- Sand Filter owners manuals provide tips on how to charge the filter. Some recommend holding down the vertical standpipe so it isn’t dislodged when the sand is added. Some assemblies are threaded into the top of the tank, while others are secured by a clamp. All assemblies use O-Rings to create a tight seal. Make sure to use an appropriate O-Ring lubricant to ensure the seal.
What about the filter valve?
Sand Filters are designed with one of two types of filter valves: multiport or side-mounted slide valve. Side-mounted valves only have two functions: filter and backwash modes. The most common type of filter valve is a multiport.
Modes on Multiport Valve:
- Set the valve to “Filter” during normal filter cycles. It should stay on the mode most of the time. The valve directs the water to the top of the sand filter, where it compresses the sand. Debris is removed as the water makes its way to the bottom laterals, through the filter and back to the pool.
- Turn your valve to “Backwash” when you are cleaning the sand filter. The valve will direct water to come out the bottom laterals, reversing the flow of the filter tank. This will cause the sand to lift about 7 inches above the normal position, while releasing trapped debris into the water and exiting through the waste line.
- Water is directed by the valve back to the top of the tank, similar to Filter Mode. The sand media is re-seated back in place while sending water out of the waste line. This reduces the chance of particulate blow-back to the pool (from backwashing).
- This function allows water to flow through the valve and bypass the filter. It is used during certain chemical treatments and pool cleanups, allowing water to avoid contaminating the sand.
- This valve mode also bypasses the filter, but this time it sends the water directly out the waste line. This mode is used when vacuuming algae out of a pool or during a new sand filter start-up. Some pool owners will use this function when lowering pool water after a storm or when in need of lowering the CYA level in their water.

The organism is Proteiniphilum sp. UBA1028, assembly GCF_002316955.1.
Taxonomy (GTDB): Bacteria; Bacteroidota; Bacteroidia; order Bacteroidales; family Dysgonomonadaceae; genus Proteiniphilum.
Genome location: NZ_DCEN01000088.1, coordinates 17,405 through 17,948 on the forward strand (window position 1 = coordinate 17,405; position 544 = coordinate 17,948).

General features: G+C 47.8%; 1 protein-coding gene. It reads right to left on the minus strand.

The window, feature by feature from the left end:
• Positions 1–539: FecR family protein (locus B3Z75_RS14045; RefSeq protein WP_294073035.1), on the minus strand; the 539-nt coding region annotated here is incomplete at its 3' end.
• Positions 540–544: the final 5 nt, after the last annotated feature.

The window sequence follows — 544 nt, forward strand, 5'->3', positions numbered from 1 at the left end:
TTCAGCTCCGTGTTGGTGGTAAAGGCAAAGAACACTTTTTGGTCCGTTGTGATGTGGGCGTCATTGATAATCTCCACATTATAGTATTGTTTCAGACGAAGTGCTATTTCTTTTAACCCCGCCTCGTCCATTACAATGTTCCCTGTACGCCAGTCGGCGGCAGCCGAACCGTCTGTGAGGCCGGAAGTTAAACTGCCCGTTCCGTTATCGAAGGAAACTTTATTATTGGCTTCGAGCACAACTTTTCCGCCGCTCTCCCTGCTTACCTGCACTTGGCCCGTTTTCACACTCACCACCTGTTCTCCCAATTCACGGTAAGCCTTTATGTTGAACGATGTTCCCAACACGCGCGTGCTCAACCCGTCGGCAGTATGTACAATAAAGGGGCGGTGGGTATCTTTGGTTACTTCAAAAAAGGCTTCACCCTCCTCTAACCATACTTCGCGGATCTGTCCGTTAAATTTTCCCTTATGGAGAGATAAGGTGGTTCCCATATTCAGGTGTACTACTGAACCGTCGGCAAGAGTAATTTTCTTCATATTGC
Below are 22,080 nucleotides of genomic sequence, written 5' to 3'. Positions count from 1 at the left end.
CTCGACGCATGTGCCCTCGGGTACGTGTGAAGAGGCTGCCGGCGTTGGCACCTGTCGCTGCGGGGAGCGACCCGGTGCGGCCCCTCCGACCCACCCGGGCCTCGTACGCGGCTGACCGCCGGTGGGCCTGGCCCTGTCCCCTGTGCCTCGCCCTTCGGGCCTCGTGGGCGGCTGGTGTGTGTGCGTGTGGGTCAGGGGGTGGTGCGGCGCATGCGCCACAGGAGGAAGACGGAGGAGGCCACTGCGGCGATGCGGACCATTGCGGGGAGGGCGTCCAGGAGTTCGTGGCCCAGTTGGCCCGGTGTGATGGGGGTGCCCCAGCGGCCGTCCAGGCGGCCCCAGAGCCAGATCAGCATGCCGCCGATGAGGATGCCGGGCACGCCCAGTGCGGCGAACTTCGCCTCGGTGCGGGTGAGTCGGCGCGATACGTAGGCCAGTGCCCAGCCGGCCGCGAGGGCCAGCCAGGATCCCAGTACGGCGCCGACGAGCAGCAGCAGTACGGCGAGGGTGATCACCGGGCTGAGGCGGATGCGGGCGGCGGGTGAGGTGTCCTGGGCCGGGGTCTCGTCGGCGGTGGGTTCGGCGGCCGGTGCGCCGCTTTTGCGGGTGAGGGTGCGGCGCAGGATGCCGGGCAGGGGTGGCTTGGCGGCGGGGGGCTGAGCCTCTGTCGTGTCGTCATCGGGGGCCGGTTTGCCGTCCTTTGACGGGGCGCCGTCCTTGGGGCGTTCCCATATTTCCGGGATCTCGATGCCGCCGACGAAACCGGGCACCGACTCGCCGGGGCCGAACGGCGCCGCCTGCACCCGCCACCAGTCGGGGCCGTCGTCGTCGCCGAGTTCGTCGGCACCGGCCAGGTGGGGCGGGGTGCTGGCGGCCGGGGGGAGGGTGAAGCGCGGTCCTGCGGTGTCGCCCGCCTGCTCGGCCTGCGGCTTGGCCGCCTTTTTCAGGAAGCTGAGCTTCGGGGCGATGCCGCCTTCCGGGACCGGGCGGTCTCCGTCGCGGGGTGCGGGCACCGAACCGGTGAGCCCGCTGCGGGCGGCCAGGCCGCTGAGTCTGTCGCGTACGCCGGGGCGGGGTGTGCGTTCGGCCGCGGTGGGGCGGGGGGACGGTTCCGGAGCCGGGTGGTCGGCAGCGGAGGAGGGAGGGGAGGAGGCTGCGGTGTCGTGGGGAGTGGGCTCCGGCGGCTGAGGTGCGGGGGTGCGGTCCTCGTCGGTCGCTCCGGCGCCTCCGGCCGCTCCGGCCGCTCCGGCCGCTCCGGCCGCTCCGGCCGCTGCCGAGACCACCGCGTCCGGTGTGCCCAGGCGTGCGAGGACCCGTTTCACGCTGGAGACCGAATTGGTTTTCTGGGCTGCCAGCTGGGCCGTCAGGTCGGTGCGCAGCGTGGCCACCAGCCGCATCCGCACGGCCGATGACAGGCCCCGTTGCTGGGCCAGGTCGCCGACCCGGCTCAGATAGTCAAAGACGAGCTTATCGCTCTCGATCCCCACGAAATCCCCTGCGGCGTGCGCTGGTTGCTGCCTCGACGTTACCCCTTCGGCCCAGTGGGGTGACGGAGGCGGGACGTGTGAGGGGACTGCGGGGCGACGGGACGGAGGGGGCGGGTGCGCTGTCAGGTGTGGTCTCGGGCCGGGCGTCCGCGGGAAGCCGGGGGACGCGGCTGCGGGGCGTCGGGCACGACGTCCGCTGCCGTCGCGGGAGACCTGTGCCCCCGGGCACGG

Sand Filter Operation
Here are a few tips to help keep your sand filter running smooth each season:
✔ Keep an eye on the pressure gauge
Pay attention to the pressure gauge when the filter is clean. Backwash your pool when the pressure is 5 psi – 10 psi higher than the original amount.
✔ Backwash until water is clear
Make sure to backwash until the water is clear that is coming out of the backwash hose. Unfortunately, backwashing can use between 50 – 300 gallons of water, so don’t step away while using this valve mode. Also, check with your local codes for proper water disposal.
✔ Only switch the valve mode when pump is OFF
When the pump is running, keep the valve in a set position. In other words, do not move the valve handle while the pool pump is operating and pushing water through it.
✔ Don’t backwash too often
Try to avoid backwashing too often. The filter works best mid-cycle, when there is some particulates in the sand bed. This actually help the filter work more efficiently. Also, backwashing will drop your water level; which you will need to replace.
✔ Vacuum while in Filter Mode
Try to avoid using the pool vacuum while your filter is in backwash mode. The laterals may become clogged, resulting in inefficient operation. Even worse – you may need to replace the sand media to unclog the laterals.
✔ Rinse after adding new sand
After replacing the pool filter sand, start the filter in Rinse Mode for a few minutes. Some small particles may have blown into the pool. If this happened, vacuum the debris to waste to avoid re-entry of the particles.